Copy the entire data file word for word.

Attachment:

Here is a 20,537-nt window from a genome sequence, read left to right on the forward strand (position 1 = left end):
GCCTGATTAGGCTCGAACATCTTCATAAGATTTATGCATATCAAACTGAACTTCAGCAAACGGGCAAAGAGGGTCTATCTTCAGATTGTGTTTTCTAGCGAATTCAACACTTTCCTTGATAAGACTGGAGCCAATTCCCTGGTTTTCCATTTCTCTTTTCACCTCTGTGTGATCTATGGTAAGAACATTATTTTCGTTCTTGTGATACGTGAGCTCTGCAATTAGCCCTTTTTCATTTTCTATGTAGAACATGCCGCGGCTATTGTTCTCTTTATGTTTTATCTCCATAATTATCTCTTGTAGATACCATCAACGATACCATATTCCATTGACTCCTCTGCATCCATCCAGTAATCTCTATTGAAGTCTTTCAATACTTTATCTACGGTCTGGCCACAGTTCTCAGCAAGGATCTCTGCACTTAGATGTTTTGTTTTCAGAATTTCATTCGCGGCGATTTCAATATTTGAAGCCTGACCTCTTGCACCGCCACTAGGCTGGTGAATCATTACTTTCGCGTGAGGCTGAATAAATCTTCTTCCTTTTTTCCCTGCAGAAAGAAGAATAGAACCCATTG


Here is a 20,537-nt window from a genome sequence, read left to right on the forward strand (position 1 = left end):
GCCTGATTAGGCTCGAACATCTTCATAAGATTTATGCATATCAAACTGAACTTCAGCAAACGGGCAAAGAGGGTCTATCTTCAGATTGTGTTTTCTAGCGAATTCAACACTTTCCTTGATAAGACTGGAGCCAATTCCCTGGTTTTCCATTTCTCTTTTCACCTCTGTGTGATCTATGGTAAGAACATTATTTTCGTTCTTGTGATACGTGAGCTCTGCAATTAGCCCTTTTTCATTTTCTATGTAGAACATGCCGCGGCTATTGTTCTCTTTATGTTTTATCTCCATAATTATCTCTTGTAGATACCATCAACGATACCATATTCCATTGACTCCTCTGCATCCATCCAGTAATCTCTATTGAAGTCTTTCAATACTTTATCTACGGTCTGGCCACAGTTCTCAGCAAGGATCTCTGCACTTAGATGTTTTGTTTTCAGAATTTCATTCGCGGCGATTTCAATATTTGAAGCCTGACCTCTTGCACCGCCACTAGGCTGGTGAATCATTACTTTCGCGTGAGGCTGAATAAATCTTCTTCCTTTTTTCCCTGCAGAAAGAAGAATAGAACCCATTG